§ 2212, and to inherit small fractional interests in
land through intestate descent, 25 U.S.C. §
2206(a)(2)(D). Barboan, 857 F.3d at 1106.
case concerns a 136.25-acre tract of land located in Caddo
County, Oklahoma, and referred to by the parties as Kiowa
Allotment #84. The tract was originally allotted to
Emaugobah, but as of April 2013, the land was held in trust
by the United States for several individuals and the Kiowa
Tribe of Oklahoma, which had an approximately 1.1% undivided
ownership interest. In November 1980, the United States
Department of the Interior Bureau of Indian Affairs granted a
twenty-five-foot-wide easement, containing approximately 0.73
acres of land, to Producer's Gas Company for $1, 925.00
to install and maintain a twenty-foot natural gas pipeline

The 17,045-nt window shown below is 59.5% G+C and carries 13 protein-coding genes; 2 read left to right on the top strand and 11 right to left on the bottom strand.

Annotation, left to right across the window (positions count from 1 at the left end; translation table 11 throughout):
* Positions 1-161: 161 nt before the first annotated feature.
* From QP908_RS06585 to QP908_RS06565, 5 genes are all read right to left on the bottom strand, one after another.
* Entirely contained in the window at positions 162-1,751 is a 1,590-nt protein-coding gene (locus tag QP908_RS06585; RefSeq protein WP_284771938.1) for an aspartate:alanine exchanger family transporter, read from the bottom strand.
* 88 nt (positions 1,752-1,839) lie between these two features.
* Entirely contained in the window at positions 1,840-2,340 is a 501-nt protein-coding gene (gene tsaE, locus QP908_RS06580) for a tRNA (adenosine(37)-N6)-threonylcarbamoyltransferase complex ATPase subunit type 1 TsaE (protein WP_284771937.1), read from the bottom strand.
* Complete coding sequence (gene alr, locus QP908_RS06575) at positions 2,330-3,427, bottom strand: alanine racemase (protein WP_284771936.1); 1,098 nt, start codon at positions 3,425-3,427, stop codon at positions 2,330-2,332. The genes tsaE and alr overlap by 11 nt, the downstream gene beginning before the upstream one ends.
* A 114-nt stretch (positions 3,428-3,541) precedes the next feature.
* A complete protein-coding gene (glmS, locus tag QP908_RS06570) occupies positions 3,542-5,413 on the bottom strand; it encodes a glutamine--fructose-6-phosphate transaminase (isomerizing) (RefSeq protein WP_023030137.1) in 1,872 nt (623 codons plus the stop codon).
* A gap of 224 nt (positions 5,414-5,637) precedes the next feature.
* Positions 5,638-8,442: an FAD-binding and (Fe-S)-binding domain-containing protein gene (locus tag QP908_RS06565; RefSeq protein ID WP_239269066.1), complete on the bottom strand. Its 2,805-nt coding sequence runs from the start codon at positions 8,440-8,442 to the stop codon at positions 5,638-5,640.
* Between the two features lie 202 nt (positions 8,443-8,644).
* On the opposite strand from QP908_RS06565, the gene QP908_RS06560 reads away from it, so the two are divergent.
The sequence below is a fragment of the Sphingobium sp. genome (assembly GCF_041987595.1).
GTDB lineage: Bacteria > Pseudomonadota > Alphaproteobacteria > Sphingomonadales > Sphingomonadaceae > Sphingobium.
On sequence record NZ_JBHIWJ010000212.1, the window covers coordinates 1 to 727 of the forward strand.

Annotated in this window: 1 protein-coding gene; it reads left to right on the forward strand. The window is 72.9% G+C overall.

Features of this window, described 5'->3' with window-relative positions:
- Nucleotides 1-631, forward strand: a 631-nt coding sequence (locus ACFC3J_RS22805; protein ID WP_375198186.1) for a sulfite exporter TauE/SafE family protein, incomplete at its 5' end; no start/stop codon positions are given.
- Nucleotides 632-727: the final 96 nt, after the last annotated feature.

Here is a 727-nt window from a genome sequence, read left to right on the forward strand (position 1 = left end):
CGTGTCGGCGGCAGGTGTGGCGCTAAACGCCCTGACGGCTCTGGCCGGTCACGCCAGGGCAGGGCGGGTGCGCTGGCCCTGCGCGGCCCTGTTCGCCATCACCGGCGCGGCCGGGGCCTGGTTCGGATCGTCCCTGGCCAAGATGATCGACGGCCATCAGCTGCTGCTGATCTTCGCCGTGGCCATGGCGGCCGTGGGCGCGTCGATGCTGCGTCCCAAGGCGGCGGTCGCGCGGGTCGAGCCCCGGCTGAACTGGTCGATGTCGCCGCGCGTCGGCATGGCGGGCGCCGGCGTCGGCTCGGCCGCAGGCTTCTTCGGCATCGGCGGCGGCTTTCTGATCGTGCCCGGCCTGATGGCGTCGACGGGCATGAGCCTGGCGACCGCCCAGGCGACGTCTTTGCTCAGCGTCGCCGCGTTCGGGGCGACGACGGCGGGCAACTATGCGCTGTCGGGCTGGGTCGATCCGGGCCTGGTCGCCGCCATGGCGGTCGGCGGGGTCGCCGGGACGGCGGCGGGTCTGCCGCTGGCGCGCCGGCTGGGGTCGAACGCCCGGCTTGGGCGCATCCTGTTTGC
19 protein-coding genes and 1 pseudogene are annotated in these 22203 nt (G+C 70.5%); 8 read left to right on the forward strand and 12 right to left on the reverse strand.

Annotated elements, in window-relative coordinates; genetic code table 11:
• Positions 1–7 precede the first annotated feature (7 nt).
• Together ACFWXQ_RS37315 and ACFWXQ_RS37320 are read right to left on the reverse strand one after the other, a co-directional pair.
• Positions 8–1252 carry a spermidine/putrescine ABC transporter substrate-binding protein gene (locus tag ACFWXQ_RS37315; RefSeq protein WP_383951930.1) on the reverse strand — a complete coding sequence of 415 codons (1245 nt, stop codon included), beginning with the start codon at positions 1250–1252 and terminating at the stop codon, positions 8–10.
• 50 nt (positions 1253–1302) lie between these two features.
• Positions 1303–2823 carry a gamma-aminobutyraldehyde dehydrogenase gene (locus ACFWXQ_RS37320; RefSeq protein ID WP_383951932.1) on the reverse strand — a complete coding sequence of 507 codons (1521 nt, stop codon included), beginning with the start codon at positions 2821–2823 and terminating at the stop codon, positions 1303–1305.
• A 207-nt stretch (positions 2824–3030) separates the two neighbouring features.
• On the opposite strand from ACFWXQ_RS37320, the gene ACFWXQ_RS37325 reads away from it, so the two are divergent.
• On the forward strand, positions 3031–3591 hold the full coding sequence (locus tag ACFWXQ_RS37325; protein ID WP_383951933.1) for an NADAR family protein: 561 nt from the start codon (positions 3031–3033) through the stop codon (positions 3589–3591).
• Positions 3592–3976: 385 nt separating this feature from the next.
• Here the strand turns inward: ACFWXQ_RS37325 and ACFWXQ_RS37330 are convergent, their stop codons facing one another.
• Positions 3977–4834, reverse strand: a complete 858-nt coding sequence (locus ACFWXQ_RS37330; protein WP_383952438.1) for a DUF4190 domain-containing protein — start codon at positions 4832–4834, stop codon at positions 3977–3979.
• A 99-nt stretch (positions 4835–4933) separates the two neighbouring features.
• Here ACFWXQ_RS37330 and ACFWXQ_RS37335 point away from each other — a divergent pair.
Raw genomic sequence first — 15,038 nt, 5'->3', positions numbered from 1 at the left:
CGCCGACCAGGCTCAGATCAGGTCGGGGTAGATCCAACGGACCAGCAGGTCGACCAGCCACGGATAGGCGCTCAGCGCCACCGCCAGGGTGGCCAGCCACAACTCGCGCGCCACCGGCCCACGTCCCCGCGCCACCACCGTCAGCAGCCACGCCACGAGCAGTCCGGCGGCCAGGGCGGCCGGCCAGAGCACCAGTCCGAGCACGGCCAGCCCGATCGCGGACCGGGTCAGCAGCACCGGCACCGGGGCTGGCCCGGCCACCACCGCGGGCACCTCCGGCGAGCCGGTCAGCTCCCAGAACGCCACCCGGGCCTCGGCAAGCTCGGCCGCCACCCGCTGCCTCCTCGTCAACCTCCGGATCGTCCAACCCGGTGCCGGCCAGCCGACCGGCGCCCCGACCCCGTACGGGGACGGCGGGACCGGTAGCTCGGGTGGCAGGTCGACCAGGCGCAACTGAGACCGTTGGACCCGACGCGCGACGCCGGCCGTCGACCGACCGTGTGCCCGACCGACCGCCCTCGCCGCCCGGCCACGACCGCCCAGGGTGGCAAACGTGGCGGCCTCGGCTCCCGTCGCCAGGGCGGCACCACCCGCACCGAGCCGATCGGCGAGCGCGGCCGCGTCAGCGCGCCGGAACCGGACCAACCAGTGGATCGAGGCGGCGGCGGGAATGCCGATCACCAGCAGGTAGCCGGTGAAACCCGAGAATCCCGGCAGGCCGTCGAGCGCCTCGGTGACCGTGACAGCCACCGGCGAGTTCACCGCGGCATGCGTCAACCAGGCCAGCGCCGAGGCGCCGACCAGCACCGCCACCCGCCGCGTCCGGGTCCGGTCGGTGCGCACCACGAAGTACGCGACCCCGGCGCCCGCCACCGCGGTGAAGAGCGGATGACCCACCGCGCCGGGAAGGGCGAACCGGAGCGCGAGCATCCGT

for a term of twenty years. In June 2002, Enogex Inc. wrote
to the BIA seeking to acquire a new twenty-year easement for
$3, 080.00 over the same property to continue the operation
and maintenance of the pipeline.
landowners withheld their consent to Enogex's
right-of-way application, and in 2006 Enogex was required to
pay a $1, 098.35 trespass assessment for its continued
operation of the pipeline without the easement. In June 2008,
the local BIA Superintendent notified the landowners that the
Bureau had decided "to approve the new easement for
Enogex for the reasons that it has been impracticable to
obtain a majority of the ownership consent, the granting of